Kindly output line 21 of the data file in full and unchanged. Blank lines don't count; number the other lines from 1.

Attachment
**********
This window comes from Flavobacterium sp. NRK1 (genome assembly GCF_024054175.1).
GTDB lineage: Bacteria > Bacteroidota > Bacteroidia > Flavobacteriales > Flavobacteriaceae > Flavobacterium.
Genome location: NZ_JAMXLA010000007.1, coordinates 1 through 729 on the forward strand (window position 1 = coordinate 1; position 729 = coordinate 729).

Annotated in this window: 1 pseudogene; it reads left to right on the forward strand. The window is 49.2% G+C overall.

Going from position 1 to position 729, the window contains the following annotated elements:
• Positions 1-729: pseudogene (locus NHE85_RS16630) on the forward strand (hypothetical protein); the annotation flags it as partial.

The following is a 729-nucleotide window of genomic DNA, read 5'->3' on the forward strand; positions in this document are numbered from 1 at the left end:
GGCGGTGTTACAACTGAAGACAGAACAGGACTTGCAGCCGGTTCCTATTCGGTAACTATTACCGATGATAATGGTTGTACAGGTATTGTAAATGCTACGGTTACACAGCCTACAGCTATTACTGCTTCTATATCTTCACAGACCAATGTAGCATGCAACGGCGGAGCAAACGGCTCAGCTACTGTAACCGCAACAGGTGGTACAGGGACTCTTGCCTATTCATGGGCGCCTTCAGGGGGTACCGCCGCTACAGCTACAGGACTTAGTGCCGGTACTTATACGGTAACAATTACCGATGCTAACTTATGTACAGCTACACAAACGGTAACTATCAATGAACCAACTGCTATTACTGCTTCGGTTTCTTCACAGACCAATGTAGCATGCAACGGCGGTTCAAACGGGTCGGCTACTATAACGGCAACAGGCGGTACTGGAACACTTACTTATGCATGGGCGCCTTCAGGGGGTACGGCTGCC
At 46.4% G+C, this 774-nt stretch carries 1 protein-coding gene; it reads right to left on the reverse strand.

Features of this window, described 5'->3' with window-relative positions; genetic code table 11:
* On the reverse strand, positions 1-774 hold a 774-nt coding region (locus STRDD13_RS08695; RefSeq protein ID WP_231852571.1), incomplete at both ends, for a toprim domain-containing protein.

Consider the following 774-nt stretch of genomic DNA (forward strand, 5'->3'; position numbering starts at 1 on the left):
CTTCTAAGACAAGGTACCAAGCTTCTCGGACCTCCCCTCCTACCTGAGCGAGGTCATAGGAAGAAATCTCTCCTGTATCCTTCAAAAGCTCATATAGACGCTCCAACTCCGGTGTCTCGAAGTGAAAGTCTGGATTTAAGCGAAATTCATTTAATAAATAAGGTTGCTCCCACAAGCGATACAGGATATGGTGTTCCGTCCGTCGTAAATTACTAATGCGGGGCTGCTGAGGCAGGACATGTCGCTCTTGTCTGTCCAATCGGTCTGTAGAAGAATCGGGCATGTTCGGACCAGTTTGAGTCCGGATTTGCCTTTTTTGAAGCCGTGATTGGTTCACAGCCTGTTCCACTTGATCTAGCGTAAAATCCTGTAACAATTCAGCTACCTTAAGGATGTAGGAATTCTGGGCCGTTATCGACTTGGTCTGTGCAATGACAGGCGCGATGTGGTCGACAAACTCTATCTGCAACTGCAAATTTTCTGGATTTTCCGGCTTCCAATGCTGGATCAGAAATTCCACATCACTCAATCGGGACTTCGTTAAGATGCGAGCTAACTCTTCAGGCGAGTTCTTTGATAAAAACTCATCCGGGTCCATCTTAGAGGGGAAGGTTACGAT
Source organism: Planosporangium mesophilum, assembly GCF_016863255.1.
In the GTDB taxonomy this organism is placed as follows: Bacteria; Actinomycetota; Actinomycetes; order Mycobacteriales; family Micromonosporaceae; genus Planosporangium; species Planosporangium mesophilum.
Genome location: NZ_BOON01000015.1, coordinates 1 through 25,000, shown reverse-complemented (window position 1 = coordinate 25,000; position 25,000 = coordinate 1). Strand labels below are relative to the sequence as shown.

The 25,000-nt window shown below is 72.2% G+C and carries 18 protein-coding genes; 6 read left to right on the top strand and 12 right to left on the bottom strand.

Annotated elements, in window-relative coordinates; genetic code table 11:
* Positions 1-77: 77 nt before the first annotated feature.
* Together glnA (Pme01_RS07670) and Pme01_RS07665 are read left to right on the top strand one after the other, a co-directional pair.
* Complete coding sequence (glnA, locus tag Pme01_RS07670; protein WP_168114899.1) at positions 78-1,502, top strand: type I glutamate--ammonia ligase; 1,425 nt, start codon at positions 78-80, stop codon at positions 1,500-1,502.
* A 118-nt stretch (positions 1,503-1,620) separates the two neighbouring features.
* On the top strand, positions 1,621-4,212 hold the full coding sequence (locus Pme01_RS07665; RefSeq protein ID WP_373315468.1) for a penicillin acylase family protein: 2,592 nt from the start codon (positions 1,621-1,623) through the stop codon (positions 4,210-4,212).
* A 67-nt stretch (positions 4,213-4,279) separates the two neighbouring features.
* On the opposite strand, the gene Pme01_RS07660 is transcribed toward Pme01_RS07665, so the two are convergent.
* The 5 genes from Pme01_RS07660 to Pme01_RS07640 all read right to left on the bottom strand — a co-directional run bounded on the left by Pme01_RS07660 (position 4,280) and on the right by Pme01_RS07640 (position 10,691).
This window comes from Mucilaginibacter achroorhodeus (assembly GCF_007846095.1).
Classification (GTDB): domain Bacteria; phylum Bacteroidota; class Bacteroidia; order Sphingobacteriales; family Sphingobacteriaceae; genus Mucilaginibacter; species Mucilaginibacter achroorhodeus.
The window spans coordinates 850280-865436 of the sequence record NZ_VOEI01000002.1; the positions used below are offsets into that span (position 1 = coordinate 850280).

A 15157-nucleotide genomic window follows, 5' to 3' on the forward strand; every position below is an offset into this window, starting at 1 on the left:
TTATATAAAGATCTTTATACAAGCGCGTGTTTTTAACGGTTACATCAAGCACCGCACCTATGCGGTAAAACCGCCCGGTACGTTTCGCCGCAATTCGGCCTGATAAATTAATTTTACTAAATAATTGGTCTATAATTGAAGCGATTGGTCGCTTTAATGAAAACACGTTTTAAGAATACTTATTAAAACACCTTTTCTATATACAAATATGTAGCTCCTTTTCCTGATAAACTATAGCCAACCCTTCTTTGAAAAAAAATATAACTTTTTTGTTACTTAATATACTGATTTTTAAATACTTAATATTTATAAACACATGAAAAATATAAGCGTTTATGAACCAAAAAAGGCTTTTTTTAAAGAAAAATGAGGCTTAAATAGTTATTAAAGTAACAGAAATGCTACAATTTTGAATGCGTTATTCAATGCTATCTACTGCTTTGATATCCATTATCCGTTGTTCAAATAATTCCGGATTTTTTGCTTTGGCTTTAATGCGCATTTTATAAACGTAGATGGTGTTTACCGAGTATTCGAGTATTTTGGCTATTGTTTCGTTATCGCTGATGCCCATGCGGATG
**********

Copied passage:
* Complete coding sequence (glnA, locus tag Pme01_RS07670; protein WP_168114899.1) at positions 78-1,502, top strand: type I glutamate--ammonia ligase; 1,425 nt, start codon at positions 78-80, stop codon at positions 1,500-1,502.